n their strongholds. Then Timesitheus told the Greeks that the Mossynoecians who dwelt farther on were hostile to these people, and it was decided to summon them and see whether they wanted to conclude an alliance; so Timesitheus was sent to them, and brought back with him their chiefs.
When they arrived, these chiefs of the Mossynoecians and the generals of the Greeks met together;
and Xenophon spoke as follows, Timesitheus acting as interpreter: “Mossynoecians, we desire to make our way to Greece in safety by land, for we have no ships; but these people, who, as we hear, are your enemies, are trying to block our passage.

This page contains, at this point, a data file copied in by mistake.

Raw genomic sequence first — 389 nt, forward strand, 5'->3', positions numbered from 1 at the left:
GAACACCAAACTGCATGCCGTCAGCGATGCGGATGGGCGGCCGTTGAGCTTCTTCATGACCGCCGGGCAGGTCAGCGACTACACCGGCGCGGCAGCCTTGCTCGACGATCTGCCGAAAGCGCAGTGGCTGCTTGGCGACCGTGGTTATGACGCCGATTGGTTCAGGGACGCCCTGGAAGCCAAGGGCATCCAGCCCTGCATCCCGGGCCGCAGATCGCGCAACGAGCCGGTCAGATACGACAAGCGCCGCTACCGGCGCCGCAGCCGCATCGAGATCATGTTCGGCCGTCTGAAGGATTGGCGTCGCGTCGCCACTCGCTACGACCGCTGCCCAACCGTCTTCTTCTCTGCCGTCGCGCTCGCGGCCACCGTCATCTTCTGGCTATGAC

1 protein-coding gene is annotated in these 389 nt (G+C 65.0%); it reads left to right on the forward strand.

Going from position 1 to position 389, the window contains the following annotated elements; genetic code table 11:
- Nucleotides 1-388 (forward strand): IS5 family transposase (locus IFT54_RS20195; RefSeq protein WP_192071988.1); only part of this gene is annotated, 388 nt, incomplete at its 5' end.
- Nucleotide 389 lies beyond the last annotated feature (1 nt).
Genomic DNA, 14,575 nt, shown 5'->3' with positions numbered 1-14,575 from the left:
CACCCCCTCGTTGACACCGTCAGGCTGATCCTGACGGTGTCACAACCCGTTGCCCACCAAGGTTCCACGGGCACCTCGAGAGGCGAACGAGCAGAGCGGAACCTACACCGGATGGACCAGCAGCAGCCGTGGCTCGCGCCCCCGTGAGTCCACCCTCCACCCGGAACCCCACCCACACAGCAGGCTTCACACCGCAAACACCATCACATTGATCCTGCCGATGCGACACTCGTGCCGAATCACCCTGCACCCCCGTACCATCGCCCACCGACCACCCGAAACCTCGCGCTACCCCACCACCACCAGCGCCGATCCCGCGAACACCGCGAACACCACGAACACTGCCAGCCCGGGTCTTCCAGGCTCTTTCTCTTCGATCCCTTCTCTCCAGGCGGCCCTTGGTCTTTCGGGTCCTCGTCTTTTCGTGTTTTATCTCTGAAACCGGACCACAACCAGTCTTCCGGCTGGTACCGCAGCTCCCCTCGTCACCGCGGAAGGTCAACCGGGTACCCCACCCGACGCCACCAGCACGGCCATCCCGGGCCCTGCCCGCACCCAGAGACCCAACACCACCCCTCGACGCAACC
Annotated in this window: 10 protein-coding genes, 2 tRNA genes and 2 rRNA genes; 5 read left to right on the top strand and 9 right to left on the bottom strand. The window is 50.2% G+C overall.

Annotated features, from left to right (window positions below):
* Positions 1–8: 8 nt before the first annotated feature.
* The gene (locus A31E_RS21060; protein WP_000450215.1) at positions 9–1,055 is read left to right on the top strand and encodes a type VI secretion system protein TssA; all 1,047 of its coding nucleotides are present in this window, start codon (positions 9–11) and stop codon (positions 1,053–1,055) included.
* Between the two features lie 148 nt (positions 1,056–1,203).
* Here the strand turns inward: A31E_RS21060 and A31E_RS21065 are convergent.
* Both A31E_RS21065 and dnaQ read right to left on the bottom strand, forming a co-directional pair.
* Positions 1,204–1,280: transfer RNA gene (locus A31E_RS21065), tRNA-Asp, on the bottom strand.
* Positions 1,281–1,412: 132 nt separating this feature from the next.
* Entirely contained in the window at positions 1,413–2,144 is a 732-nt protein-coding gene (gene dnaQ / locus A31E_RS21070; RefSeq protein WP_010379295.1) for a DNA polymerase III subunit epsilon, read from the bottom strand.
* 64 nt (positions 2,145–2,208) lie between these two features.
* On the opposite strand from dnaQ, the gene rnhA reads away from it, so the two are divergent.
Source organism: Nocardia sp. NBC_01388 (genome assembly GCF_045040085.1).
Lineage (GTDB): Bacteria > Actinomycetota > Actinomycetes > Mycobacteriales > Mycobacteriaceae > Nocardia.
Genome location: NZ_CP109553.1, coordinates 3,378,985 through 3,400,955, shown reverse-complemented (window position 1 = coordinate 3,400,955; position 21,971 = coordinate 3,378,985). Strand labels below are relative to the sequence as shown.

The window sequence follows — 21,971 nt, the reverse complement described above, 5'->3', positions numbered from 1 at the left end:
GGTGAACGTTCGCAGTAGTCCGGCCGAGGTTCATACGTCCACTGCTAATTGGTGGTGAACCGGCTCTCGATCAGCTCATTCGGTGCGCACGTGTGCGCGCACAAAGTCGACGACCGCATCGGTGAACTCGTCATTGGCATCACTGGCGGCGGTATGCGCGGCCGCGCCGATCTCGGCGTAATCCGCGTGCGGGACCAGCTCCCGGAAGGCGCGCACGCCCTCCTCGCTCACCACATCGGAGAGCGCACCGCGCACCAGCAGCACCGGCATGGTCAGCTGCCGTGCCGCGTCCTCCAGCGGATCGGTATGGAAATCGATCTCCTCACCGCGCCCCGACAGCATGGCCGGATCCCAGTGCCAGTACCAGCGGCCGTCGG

If you wish, therefore, it is within your power to secure us as allies, to exact vengeance for any wrong these people have ever done you, and to make them henceforth your subjects.
But if you dismiss us with a refusal, where, bethink you, could you ever again secure so large a force to help fight your battles?”
To these words the chief of the Mossynoecians replied th